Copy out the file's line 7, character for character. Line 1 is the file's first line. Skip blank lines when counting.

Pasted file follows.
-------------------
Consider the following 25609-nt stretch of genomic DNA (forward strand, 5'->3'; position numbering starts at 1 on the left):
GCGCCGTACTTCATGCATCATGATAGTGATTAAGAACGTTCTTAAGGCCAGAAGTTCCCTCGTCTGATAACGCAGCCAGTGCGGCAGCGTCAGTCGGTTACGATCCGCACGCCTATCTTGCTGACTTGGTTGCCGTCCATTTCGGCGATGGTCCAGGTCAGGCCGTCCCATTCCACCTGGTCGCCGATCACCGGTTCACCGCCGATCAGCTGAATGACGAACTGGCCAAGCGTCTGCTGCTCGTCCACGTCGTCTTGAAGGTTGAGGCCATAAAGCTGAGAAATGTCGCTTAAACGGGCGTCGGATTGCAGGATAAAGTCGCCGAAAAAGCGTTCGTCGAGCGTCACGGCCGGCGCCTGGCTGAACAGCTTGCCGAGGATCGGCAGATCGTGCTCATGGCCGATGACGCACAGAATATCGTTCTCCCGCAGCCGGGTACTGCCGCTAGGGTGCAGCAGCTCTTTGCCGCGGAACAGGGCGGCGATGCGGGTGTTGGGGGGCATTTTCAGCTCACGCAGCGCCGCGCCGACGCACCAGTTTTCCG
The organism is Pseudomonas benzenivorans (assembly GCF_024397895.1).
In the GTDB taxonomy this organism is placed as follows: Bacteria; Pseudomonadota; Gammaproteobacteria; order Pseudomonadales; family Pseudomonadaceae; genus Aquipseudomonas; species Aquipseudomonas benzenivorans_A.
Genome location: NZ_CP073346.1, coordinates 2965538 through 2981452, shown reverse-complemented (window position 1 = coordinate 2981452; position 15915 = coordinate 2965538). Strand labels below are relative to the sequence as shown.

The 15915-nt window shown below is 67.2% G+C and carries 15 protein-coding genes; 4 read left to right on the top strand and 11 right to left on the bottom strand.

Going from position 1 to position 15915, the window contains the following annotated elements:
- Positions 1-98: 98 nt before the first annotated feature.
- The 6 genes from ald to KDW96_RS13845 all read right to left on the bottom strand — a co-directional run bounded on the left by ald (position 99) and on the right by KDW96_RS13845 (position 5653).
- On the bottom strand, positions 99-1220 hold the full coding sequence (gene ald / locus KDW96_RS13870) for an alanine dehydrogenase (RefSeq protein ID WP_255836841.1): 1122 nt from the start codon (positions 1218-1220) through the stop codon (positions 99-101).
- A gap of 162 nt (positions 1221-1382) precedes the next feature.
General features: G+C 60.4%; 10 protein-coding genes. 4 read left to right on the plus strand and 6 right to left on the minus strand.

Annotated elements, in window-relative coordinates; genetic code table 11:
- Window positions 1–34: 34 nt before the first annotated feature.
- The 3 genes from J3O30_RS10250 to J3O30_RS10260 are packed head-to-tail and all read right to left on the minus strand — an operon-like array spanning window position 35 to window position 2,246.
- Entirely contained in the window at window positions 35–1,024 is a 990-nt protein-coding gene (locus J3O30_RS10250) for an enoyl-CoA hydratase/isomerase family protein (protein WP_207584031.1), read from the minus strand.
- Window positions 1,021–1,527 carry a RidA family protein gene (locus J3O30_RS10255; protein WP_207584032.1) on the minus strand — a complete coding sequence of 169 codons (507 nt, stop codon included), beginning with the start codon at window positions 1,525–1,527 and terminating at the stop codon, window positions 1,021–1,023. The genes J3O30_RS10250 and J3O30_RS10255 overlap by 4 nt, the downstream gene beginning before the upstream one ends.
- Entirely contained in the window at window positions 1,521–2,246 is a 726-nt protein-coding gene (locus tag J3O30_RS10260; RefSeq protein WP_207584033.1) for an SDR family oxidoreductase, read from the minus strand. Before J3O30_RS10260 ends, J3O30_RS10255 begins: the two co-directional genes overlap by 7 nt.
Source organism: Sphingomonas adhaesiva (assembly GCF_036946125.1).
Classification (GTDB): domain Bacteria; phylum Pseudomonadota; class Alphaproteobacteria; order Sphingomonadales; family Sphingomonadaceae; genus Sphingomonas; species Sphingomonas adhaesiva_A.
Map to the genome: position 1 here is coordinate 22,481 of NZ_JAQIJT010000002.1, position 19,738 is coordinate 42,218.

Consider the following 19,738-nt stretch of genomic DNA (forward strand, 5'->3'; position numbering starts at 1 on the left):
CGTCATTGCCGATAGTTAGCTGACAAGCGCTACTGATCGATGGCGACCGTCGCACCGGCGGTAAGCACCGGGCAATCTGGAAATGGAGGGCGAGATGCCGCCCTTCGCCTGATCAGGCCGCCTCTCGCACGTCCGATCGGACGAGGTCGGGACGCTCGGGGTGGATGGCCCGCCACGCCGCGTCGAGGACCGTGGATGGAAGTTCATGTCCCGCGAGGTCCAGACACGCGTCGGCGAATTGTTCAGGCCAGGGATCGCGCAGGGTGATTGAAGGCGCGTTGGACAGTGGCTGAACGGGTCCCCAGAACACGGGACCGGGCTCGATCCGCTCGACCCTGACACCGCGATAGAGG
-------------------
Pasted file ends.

Going from position 1 to position 15915, the window contains the following annotated elements: